Ministers come in different flavours

I’m going back to a couple of previous posts in this one, and then I want to add something new.

First, Considering Others. I did say I was going to let readers know how things went from there, so here’s the update:
I think that there has been a small but permanent change in the way I relate to other people. Every so often I have something like a flashback to those weeks when I was consciously practicing to consider others as better than myself, and the reminder returns to the forefront of my mind. But even when that does not happen, there are little flickers of a warning light, which make me realise that I am about to interrupt or speak over someone (I am very bad at that still, but getting better now!), or that I am thinking that they don’t know what they are talking about (well, perhaps I am wrong and they know more about themselves than I know about them) – that is the kind of thing that crosses my mind, which never used to happen. So, there is some growing going on, in spite of me.

Secondly, after writing Different I have been more aware of the need to see others in the light of their values, their personal history, and their culture. I also have my values, personal history that has shaped me, and my culture, which have all been known to get in the way of others’ appreciation of me! (Maybe read that one again, it’s an unusual angle from which to consider the idea. Especially for me.) And to build upon this notion, which is central to the “Different” post, I had an epiphany this morning. (That’s a minister’s fancy word for saying a little light bulb lit up above my head. But it does have the advantage of being a lot shorter.) And that was that “ministers come in different flavours”.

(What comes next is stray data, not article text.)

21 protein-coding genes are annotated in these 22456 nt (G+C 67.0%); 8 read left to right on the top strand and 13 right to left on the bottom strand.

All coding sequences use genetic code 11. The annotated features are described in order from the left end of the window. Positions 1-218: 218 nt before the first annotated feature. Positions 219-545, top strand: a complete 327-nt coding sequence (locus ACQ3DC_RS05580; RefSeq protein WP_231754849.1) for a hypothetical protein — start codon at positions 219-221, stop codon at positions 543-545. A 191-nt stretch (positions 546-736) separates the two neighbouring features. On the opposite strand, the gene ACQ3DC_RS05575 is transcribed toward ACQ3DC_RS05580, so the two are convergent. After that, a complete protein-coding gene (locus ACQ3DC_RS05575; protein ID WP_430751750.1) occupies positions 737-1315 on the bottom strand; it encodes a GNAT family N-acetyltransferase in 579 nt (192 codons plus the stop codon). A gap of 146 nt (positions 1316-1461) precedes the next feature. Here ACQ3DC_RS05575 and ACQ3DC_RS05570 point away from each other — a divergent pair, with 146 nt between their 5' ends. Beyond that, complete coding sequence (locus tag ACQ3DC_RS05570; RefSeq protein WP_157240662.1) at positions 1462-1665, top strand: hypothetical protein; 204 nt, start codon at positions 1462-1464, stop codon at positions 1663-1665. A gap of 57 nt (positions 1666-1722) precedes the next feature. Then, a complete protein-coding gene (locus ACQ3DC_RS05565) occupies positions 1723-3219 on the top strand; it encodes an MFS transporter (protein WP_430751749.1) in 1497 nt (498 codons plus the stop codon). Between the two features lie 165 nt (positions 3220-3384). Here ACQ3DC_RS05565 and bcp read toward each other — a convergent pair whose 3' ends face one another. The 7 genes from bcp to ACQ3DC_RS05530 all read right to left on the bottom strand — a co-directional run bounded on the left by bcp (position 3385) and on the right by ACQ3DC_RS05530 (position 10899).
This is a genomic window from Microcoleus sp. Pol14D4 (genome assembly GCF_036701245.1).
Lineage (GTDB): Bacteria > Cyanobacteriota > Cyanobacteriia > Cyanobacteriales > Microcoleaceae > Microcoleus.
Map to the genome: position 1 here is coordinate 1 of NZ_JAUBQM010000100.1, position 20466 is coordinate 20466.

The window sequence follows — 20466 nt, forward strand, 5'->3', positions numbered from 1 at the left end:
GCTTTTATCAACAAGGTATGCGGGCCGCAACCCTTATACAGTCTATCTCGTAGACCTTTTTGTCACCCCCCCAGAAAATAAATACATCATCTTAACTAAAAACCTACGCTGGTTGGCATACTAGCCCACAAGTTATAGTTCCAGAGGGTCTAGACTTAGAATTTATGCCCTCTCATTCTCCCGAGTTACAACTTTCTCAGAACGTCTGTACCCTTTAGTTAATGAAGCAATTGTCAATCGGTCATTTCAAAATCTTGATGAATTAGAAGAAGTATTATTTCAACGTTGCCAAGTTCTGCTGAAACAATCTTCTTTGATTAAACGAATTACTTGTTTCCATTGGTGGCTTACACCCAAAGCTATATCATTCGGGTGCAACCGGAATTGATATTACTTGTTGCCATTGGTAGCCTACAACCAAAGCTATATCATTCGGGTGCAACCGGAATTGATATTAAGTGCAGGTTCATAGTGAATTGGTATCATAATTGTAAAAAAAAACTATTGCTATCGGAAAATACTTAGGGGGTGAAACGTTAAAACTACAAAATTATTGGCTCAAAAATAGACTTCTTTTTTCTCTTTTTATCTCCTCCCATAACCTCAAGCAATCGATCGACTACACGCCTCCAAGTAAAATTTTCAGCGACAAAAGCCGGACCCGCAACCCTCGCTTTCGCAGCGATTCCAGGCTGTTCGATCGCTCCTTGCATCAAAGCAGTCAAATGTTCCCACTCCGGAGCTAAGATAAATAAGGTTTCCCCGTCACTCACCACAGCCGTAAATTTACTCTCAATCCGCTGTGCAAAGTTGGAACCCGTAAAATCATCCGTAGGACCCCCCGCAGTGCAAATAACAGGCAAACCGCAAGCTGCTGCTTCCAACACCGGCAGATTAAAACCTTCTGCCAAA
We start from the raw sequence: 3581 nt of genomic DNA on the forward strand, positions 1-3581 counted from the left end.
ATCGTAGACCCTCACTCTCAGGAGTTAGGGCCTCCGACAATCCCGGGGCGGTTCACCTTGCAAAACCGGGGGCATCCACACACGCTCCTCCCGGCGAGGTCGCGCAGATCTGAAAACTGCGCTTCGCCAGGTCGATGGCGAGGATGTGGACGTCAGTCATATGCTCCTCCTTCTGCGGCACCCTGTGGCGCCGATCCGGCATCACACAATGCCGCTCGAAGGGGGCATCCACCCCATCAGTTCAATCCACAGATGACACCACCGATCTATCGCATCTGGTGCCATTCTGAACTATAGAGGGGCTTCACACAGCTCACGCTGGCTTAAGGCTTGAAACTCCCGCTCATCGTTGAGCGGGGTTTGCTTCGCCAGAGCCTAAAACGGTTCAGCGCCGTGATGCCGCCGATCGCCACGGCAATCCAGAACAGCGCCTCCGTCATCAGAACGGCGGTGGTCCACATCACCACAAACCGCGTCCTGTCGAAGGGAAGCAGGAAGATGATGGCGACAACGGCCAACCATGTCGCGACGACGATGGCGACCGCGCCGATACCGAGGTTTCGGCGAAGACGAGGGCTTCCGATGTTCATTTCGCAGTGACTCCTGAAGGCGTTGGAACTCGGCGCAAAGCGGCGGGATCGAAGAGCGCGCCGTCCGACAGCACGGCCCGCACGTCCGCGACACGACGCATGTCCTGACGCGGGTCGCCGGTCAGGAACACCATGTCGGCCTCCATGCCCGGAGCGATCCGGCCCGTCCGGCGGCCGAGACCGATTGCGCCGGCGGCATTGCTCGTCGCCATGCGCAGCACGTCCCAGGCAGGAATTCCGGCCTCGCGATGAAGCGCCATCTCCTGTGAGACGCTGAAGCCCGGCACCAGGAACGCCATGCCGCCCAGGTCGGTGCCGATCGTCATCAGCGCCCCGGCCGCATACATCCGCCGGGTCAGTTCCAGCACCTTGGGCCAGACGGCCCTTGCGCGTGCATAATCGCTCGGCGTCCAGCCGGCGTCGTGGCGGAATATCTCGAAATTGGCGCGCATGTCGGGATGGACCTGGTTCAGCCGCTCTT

What I mean by that is that I am not black, or female, or liberal. And “Alice” is not male, or reserved, or old. And “Paul” is not confident, dynamic, or South African. But Paul is gentle, and patient, and a wonderful pastoral minister. And Alice is loud, aggressive, and challenging. And I am learning to be caring, considerate, and faithful. God knows us all; God has called us all. Because God wants ministers of many different kinds to serve the many different needs of His Church.

I was inclined to think that I had an understanding of what makes a good minister. I was wrong. My understanding was that what I valued in a minister was what made a good minister. In the ministers of His Church, God wants a far broader range of qualities (and flaws!) than just those that I think are important. Many of us have our favourite minister or pastor or preacher in mind when we think we know what we need in our church leaders. But ministers come in different flavours, and if we are to be one whole body, then we need them all. A church needs ministers of different qualities at different stages of her life. We are all equally valuable to Christ’s Church.

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